“As an industry we are determined to be at the forefront of sustainability and the circular economy. Wind turbine blades are non-toxic and safe for landfills, but we believe that landfill is a waste of valuable resources. Our commitment to ending it dumping wind turbine blades by 2025 will help make sustainable recycling methods commercially viable. ” Spain is the second European market for wind energy. “The Spanish wind sector joins this initiative proposed by WindEurope. From Spain we send a signal that the industry is committed to redoubling its efforts towards 100% reusable wind turbine blades, “said Juan Virgilio Márquez, CEO of AEE.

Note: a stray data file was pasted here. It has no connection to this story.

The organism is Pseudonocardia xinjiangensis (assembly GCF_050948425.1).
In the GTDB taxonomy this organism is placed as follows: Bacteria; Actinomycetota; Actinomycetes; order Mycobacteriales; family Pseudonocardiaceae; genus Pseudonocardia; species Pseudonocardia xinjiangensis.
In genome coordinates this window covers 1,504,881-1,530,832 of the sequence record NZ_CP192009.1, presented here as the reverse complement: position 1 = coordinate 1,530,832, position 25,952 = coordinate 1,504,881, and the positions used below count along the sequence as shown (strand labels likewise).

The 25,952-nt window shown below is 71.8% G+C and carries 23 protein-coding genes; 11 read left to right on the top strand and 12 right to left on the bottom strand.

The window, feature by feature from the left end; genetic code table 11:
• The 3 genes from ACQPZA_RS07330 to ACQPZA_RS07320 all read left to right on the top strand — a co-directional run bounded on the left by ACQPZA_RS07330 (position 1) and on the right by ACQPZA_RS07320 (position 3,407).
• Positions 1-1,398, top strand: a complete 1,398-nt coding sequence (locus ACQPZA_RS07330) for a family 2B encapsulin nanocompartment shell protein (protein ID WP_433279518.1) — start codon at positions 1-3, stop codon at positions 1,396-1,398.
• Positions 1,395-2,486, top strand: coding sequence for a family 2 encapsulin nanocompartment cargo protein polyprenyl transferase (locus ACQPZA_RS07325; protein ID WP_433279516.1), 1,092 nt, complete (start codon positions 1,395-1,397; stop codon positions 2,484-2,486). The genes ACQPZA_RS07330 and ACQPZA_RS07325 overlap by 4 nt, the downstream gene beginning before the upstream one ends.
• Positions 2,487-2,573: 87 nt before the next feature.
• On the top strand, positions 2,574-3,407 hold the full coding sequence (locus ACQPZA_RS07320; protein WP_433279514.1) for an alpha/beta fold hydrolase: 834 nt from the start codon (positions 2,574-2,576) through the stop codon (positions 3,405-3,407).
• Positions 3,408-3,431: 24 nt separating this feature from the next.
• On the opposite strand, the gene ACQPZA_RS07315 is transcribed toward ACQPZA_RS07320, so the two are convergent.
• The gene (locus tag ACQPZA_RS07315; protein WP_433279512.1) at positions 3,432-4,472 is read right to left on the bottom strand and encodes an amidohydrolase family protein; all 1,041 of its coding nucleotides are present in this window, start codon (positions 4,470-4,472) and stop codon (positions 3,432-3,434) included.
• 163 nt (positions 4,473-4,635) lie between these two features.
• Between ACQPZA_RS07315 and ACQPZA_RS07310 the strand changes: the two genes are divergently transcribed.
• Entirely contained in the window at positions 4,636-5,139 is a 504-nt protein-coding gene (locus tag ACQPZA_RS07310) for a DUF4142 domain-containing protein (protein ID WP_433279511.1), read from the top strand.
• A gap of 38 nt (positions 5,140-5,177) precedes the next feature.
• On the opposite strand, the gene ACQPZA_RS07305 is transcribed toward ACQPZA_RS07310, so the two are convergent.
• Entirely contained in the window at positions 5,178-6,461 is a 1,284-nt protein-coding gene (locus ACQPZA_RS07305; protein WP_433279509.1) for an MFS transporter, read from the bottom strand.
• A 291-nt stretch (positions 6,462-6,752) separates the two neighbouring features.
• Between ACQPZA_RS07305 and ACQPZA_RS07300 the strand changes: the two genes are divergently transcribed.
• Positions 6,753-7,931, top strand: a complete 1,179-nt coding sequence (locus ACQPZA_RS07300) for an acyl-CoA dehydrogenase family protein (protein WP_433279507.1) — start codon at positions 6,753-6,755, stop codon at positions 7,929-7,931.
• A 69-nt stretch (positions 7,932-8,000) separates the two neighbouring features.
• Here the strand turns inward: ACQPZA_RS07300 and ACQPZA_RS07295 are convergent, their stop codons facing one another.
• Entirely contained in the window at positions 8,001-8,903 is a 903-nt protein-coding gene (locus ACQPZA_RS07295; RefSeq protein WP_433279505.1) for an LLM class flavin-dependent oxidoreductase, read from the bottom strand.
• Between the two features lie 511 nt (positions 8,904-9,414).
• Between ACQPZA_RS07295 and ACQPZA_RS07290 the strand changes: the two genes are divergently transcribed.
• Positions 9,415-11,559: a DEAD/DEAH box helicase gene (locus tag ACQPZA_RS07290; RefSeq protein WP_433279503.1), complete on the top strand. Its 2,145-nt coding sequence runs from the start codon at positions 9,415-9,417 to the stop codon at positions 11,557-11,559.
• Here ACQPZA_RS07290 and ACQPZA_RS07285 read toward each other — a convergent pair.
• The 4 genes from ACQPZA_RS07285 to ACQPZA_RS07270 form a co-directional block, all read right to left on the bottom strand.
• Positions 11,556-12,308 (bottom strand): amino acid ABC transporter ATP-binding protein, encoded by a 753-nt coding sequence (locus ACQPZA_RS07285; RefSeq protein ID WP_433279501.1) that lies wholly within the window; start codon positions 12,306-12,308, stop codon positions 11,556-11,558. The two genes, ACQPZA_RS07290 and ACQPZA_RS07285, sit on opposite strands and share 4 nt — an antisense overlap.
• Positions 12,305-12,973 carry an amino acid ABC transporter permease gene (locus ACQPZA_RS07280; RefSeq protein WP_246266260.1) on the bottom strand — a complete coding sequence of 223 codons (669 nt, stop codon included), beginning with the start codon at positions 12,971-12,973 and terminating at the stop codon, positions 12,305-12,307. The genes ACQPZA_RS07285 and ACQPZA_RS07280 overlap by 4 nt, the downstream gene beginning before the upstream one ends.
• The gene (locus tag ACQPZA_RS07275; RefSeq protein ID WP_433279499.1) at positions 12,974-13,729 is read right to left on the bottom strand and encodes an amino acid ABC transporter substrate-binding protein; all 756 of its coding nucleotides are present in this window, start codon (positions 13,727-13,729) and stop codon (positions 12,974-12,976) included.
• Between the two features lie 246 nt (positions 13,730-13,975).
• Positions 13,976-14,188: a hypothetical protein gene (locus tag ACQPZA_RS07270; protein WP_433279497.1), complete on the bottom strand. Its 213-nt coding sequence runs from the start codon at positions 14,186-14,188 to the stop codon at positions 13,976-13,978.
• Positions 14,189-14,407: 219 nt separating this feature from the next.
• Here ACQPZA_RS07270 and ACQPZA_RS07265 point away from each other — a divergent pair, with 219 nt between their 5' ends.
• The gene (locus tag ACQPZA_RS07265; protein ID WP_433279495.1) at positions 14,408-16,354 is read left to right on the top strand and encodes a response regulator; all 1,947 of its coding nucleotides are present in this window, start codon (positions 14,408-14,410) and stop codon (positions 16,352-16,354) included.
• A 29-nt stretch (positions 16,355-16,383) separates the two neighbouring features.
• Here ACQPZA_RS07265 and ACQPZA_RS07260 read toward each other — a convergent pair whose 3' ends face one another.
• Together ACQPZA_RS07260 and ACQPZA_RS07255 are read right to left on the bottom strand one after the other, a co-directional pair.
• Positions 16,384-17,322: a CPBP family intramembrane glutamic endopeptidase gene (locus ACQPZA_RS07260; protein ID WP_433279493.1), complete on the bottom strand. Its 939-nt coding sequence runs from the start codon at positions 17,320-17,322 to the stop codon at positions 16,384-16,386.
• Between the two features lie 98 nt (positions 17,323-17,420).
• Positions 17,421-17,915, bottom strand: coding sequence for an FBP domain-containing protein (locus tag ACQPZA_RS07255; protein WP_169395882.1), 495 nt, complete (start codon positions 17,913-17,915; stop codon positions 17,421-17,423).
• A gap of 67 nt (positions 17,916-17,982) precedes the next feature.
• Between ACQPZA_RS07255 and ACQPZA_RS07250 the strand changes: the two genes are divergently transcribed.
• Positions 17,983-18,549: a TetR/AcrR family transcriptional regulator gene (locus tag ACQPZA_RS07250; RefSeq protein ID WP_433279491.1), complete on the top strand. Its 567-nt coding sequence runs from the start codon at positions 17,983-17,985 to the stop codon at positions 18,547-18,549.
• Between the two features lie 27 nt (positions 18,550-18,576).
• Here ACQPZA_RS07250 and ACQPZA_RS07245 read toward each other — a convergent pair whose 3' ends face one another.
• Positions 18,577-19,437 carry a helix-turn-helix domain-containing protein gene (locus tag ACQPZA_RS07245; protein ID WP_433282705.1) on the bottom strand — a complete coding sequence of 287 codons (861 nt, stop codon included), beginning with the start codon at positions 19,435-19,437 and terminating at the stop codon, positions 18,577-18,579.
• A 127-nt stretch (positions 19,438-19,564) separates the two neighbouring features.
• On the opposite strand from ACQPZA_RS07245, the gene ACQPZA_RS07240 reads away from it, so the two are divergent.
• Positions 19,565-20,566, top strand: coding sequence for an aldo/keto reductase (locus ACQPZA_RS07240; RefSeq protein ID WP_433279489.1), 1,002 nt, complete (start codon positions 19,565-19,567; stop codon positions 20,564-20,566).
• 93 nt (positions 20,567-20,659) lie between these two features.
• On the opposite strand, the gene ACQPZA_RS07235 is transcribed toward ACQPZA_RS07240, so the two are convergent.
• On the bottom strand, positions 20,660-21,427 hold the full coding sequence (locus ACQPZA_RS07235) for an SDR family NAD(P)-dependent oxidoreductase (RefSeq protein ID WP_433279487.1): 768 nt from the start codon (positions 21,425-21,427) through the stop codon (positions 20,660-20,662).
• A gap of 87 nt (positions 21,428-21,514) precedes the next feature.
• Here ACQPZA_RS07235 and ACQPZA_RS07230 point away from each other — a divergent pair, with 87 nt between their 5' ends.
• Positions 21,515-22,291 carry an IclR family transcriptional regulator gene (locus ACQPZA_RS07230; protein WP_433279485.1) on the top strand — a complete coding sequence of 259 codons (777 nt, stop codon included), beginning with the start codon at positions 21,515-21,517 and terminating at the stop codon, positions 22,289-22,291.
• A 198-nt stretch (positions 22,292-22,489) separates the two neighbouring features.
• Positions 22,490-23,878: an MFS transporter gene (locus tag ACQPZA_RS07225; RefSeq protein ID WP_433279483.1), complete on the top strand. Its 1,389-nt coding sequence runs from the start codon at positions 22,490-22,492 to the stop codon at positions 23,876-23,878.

“In Europe and, particularly in Spain, we are living a stage of ambitious objectives, marked by the installation of new wind power. The wind industry, throughout its value chain, has plenty of response capacity. Wind power is already the backbone of our electricity mix. Currently, it is the first technology of the mix in Spain by installed power with more than 27.4 GW installed, and during the last 12 months it has also been the first technology in generation, with more than 60 TWh. This first place in power and generation will be maintained over the next decade until reaching 50.3 GW in 2030 according to our PNIEC ”, highlighted Juan Diego Díaz, president of AEE at the inauguration of the Spanish Wind Power Congress.